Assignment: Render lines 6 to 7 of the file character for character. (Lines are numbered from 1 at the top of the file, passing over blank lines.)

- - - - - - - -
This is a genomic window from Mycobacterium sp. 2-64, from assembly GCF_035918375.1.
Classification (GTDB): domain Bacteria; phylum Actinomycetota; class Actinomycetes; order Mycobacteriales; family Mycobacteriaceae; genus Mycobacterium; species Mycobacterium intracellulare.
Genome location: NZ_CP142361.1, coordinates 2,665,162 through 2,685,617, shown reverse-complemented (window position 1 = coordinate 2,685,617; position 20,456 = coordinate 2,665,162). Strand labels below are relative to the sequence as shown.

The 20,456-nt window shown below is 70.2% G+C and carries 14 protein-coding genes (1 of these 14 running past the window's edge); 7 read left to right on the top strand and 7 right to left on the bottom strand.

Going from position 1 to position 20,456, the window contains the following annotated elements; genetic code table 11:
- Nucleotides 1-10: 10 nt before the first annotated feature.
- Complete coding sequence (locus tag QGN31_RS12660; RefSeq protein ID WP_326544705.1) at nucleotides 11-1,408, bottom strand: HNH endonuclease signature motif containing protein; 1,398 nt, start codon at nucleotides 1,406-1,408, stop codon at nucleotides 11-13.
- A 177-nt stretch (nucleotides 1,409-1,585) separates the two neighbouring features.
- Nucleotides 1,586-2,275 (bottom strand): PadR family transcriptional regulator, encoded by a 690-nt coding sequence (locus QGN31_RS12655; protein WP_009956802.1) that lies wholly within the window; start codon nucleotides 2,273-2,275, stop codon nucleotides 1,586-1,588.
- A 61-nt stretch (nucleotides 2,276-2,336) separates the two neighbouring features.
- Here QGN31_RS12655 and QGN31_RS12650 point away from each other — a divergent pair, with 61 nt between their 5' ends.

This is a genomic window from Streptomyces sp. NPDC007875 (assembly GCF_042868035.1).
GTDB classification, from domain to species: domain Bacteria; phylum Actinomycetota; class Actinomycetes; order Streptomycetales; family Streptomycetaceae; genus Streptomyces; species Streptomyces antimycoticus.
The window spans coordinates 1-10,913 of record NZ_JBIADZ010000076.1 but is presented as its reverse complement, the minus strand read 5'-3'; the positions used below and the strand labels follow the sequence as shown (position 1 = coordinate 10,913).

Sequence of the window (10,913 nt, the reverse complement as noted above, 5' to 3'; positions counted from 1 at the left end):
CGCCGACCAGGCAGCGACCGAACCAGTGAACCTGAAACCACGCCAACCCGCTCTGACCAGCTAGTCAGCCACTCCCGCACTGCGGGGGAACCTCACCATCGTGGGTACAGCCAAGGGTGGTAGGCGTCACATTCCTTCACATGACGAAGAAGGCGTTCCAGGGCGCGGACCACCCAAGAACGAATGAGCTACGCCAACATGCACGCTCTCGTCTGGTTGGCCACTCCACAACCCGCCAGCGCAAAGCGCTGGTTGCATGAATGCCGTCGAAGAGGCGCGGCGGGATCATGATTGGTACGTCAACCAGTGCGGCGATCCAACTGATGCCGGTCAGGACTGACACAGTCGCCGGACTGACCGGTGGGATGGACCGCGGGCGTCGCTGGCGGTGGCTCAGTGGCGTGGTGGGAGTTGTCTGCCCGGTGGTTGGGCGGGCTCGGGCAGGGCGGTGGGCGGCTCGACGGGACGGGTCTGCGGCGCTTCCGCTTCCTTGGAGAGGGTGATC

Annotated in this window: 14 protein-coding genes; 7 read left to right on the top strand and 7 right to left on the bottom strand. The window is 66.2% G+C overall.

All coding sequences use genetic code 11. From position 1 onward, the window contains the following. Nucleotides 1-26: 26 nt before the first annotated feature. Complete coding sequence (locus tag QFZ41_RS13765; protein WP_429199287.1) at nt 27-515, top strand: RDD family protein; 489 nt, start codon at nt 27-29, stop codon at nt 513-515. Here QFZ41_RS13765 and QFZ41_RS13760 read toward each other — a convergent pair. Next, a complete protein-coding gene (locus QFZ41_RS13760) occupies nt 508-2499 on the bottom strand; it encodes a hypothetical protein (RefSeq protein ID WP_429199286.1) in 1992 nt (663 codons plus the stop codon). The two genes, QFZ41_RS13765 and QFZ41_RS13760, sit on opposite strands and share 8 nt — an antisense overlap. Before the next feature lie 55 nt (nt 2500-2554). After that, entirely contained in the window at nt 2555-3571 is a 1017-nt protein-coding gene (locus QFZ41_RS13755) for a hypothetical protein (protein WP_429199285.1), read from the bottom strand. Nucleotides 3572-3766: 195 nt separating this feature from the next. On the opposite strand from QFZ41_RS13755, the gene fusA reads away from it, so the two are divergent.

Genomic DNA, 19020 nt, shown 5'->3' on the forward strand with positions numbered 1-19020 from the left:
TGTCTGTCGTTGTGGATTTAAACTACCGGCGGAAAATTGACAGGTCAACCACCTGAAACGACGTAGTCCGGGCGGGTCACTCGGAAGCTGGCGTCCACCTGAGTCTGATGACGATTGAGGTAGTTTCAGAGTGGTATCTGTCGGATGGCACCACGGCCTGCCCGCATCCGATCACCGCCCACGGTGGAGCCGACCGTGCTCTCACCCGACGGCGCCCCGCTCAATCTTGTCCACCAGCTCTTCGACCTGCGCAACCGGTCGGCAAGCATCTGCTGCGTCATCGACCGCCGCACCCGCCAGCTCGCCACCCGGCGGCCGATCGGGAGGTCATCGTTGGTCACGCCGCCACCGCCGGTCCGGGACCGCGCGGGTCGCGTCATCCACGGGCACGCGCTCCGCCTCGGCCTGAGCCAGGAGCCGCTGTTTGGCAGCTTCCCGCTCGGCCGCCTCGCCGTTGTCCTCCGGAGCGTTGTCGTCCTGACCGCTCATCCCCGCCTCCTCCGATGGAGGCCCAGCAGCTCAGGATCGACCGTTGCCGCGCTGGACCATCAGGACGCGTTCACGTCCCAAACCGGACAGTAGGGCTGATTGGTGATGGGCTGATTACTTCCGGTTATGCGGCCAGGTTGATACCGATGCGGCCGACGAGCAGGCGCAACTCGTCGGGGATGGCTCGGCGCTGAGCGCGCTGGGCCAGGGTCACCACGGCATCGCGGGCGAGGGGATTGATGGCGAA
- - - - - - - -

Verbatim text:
- Nucleotides 1-10: 10 nt before the first annotated feature.
- Complete coding sequence (locus tag QGN31_RS12660; RefSeq protein ID WP_326544705.1) at nucleotides 11-1,408, bottom strand: HNH endonuclease signature motif containing protein; 1,398 nt, start codon at nucleotides 1,406-1,408, stop codon at nucleotides 11-13.